The recent outbreak of scurvy in Sydney reinforces the importance of diet to our overall well-being. The disease’s oral health effects highlights the link between our systemic health and our oral health.
Scurvy’s Return to Sydney
Scurvy is caused by insufficient vitamin C, and the condition was a particular plague on sailors through the early 20th century. Although physicians as early as the 1700s surmised that fresh citrus could combat scurvy, a vitamin C deficiency was not pegged as the precise cause of scurvy until the early 1900s.
Because scurvy is related to diet, the disease cannot be eradicated. However, instances of scurvy in developed nations today are extremely rare. That’s why a recent outbreak in Sydney has drawn so much attention.
When a diabetic patient at Sydney’s Westmead Hospital exhibited classic symptoms of the otherwise archaic scurvy, her doctor inquired about her diet. Blood tests revealed low levels of vitamin C. Upon questioning, the patient admitted she ate very little fruit and cooked vegetables until they were drained of most nutrients.
The doctor noticed similar symptoms in other diabetic patients and further investigated their diets, according to a Sydney Morning Herald article about the outbreak. Of the initial 11 patients screened, seven had a severe vitamin C deficiency. Scurvy has since been diagnosed in additional patients.
Scurvy and Diet
All of the patients screened also have diabetes. Many of the patients said they avoided fruit because they feared it would cause their blood-glucose levels to jump.
As part of a balanced diet, the natural sugars in fresh fruits and vegetables are generally not enough to cause substantial spikes in blood-glucose. In fact, fresh fruits and vegetables are high in dietary fiber, which helps regulate cholesterol and glucose.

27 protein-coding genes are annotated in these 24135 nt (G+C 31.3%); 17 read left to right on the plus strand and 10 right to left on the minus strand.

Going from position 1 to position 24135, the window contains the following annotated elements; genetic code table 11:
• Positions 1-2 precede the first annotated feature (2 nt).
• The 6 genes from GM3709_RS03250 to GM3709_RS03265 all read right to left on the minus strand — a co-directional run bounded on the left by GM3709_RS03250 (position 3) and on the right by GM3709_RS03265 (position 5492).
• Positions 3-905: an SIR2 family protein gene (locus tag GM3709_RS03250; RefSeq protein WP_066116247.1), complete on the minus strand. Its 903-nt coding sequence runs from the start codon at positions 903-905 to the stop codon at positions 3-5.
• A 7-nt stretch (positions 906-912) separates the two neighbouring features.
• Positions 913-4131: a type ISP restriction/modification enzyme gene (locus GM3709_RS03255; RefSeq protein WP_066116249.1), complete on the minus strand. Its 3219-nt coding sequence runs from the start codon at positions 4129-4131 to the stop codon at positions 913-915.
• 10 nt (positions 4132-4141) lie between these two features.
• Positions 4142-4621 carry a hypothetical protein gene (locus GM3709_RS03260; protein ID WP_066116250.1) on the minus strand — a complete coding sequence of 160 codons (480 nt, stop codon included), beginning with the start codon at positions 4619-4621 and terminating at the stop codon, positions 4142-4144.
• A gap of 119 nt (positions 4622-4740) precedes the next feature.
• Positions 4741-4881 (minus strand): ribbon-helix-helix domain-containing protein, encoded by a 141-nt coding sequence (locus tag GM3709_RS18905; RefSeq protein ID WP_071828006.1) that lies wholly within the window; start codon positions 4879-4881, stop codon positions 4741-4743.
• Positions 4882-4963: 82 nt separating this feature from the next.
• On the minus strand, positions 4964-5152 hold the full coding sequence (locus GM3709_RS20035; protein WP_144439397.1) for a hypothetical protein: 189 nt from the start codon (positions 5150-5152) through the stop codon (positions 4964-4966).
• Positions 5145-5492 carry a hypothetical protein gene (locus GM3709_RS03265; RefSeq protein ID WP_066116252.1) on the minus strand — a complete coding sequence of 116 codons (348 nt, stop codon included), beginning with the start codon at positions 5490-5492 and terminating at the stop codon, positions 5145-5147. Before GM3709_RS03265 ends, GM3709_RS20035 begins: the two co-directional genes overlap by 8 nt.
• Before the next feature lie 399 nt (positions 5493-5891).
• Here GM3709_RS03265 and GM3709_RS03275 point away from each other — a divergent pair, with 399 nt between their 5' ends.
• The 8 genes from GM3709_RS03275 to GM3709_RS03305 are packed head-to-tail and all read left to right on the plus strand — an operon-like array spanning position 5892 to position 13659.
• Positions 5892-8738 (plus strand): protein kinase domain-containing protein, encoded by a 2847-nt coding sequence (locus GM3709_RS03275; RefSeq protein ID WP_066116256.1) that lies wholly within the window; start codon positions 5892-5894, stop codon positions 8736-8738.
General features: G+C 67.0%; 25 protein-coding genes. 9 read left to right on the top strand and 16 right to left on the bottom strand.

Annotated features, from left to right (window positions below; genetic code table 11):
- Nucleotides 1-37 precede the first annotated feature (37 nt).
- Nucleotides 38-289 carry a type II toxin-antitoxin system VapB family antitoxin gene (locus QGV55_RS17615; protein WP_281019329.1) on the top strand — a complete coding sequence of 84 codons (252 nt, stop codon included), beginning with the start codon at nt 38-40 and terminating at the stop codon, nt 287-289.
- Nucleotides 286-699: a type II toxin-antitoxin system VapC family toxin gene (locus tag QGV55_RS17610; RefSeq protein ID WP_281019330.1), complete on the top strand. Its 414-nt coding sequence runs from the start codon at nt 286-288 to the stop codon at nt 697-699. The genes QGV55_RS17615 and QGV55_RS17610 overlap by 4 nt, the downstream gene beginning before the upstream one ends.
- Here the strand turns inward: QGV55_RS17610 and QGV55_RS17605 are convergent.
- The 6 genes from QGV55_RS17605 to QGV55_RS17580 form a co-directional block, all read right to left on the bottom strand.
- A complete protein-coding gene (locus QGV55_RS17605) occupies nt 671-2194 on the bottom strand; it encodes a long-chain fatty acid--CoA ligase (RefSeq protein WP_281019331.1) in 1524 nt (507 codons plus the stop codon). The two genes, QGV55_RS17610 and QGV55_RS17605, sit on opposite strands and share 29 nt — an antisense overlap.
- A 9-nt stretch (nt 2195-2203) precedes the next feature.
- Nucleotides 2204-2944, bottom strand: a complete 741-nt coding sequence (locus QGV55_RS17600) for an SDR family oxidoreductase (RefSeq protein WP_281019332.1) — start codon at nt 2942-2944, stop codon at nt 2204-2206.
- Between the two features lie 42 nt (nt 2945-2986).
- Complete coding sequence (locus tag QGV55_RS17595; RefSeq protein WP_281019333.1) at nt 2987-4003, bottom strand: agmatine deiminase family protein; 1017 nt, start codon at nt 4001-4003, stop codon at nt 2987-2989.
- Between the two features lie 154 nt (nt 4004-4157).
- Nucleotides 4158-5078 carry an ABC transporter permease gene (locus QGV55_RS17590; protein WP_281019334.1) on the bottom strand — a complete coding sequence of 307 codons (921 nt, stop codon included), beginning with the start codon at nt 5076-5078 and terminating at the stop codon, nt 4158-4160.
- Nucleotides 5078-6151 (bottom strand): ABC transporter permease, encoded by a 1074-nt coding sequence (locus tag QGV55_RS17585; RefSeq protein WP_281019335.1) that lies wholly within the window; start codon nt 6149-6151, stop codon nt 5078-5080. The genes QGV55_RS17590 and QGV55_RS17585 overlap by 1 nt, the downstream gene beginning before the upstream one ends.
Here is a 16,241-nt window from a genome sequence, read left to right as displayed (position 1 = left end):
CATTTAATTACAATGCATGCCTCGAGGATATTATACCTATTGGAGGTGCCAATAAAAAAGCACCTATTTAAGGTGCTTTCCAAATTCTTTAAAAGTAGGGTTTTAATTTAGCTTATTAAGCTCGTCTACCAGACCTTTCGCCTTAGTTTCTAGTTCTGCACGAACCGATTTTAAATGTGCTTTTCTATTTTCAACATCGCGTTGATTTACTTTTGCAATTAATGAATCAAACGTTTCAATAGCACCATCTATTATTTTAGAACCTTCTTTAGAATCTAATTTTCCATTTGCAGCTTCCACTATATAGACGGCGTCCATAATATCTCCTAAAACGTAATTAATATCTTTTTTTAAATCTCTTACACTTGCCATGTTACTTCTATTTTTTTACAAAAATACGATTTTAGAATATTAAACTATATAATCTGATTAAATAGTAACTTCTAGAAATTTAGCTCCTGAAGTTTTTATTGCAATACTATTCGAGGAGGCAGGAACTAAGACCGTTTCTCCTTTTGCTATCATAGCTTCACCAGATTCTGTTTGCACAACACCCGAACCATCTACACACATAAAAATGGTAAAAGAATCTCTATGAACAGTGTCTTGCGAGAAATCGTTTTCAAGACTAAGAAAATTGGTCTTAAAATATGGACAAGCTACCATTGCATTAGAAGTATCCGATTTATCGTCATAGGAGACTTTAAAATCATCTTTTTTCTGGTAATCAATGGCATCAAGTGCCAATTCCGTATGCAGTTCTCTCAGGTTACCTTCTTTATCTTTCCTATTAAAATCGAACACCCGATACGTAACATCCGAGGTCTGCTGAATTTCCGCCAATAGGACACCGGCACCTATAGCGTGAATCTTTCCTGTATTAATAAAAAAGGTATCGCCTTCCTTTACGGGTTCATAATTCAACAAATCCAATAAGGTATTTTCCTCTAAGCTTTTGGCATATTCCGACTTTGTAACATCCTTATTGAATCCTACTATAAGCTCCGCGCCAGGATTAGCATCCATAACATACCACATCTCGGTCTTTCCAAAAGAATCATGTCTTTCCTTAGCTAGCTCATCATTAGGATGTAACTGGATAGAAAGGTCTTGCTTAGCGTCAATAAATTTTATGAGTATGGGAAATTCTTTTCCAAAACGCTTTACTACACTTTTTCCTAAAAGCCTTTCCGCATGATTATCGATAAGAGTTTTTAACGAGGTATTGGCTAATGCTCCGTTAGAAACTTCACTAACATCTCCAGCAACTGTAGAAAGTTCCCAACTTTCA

They also contain nutrients like vitamin C, vital to the bone and skin health as well as healing. While vitamin C is often associated with citrus like oranges, other fruits and vegetables also contain high levels of vitamin C: bell peppers, blackberries, blueberries, broccoli, Brussels sprouts, kale, papaya, pineapple, raspberries, spinach and strawberries to name a few.
Scurvy and Dental Health
Many symptoms of scurvy and other nutritional disorders manifest in the mouth:
- Bleeding or swollen gums
- Periodontal disease
- Loose teeth or tooth loss
- Sores on the tongue
- Dry mouth and bad breath
Additional symptoms may include lethargy, poor wound healing, fever, weakness, skin rashes and appetite loss. When addressed early, scurvy and other nutritional disorders are treatable. If the conditions have been allowed to persist, dental treatment may be necessary to correct gum disease or replace missing teeth.
Sydney cosmetic dentist Dr. David Lee understands the importance of a healthy smile to your overall health and your sense of self. If you’re due for a checkup and teeth cleaning, or if you’re considering cosmetic dentistry treatment to rejuvenate your smile, please call the Baulkham Hills office of My Hills Dentist at (02) 9686 7375 to schedule your appointment.